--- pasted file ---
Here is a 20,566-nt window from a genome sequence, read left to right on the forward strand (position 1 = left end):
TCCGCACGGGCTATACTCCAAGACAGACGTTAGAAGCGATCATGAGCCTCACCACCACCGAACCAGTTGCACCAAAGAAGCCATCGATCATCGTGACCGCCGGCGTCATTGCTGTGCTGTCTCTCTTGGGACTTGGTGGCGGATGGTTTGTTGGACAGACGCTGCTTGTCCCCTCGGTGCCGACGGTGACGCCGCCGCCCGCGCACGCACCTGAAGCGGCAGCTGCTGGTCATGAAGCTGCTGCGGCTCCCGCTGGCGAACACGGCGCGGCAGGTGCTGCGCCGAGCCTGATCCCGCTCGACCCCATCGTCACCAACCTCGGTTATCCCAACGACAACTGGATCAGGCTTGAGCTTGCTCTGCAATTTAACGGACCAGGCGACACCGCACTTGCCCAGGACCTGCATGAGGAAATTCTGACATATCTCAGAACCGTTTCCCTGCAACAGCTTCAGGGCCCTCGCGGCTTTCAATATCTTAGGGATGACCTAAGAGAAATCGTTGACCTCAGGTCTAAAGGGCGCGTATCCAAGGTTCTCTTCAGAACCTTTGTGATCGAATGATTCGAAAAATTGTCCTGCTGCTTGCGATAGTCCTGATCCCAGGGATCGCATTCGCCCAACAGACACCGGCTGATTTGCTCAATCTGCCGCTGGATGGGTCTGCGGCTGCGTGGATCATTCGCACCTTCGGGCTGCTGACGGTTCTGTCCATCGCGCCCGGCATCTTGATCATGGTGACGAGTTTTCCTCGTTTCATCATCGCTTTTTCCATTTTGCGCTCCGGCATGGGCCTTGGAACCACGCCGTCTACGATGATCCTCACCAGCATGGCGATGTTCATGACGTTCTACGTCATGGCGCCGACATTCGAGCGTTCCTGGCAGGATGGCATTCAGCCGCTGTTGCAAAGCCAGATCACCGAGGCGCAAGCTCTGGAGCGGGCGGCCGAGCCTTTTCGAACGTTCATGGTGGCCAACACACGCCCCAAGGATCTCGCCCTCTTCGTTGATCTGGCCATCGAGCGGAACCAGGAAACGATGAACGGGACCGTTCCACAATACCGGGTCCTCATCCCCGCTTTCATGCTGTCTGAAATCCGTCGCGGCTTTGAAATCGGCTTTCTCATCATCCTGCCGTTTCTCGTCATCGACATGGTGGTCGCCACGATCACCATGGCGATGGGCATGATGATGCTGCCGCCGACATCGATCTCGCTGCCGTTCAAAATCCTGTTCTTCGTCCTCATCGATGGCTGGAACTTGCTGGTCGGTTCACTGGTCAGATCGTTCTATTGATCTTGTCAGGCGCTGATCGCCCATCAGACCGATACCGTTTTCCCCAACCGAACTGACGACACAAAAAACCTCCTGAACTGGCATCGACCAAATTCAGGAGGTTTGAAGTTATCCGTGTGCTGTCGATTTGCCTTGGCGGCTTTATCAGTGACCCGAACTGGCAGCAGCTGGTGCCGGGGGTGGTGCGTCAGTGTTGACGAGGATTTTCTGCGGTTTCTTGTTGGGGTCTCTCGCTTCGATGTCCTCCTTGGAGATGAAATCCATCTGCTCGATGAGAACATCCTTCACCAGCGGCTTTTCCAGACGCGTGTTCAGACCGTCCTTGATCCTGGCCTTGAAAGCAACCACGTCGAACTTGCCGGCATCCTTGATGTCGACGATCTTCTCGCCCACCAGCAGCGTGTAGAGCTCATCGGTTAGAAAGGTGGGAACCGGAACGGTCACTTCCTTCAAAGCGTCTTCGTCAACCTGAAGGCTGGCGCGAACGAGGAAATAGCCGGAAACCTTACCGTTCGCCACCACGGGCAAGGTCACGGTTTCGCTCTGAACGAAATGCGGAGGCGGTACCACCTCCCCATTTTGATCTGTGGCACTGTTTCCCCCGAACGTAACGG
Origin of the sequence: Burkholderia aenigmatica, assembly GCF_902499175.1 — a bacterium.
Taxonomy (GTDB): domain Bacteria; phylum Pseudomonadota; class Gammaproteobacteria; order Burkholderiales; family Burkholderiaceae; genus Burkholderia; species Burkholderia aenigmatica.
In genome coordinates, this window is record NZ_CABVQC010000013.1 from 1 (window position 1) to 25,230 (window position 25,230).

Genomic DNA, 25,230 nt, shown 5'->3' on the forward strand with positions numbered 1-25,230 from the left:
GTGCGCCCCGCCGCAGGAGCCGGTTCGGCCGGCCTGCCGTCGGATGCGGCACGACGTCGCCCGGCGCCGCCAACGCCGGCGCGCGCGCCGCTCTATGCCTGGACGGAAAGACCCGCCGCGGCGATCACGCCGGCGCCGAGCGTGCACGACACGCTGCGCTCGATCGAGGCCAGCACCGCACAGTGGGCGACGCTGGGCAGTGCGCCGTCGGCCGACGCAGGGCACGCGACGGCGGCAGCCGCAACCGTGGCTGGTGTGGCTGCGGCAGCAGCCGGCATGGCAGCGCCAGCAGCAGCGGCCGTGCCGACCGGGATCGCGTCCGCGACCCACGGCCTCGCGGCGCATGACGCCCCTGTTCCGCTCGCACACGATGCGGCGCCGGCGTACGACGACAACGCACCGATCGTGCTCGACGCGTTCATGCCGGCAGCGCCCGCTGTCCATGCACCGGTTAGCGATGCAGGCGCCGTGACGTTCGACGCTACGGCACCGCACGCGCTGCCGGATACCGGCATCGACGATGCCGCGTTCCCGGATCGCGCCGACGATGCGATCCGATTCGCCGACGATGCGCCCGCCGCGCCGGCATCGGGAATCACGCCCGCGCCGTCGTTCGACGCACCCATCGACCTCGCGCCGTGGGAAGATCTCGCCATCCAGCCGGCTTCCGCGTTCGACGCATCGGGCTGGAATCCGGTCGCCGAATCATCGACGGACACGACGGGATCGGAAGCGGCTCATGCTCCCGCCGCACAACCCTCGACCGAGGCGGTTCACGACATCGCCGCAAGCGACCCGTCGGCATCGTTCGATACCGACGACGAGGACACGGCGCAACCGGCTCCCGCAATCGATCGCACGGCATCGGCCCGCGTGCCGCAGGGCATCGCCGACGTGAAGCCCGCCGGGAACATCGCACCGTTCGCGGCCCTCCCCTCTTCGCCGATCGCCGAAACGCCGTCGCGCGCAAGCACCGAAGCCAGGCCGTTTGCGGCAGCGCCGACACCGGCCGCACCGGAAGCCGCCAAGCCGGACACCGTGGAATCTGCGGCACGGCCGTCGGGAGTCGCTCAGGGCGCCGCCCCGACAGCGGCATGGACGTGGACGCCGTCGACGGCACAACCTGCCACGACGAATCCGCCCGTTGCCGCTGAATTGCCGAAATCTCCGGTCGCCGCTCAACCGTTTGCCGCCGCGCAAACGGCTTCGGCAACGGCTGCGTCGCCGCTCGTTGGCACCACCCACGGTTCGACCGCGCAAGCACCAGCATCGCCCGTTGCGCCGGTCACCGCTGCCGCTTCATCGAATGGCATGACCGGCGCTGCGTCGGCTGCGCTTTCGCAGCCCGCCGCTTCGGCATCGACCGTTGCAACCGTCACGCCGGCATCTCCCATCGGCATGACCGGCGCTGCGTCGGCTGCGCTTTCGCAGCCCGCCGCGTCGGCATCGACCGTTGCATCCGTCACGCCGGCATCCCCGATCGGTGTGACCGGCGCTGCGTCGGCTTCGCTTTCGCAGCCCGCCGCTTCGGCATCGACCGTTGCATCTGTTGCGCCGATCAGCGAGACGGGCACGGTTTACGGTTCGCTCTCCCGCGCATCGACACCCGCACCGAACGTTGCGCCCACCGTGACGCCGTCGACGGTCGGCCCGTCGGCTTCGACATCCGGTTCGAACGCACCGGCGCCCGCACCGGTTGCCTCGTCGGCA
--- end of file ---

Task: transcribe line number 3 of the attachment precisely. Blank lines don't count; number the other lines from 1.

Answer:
Origin of the sequence: Burkholderia aenigmatica, assembly GCF_902499175.1 — a bacterium.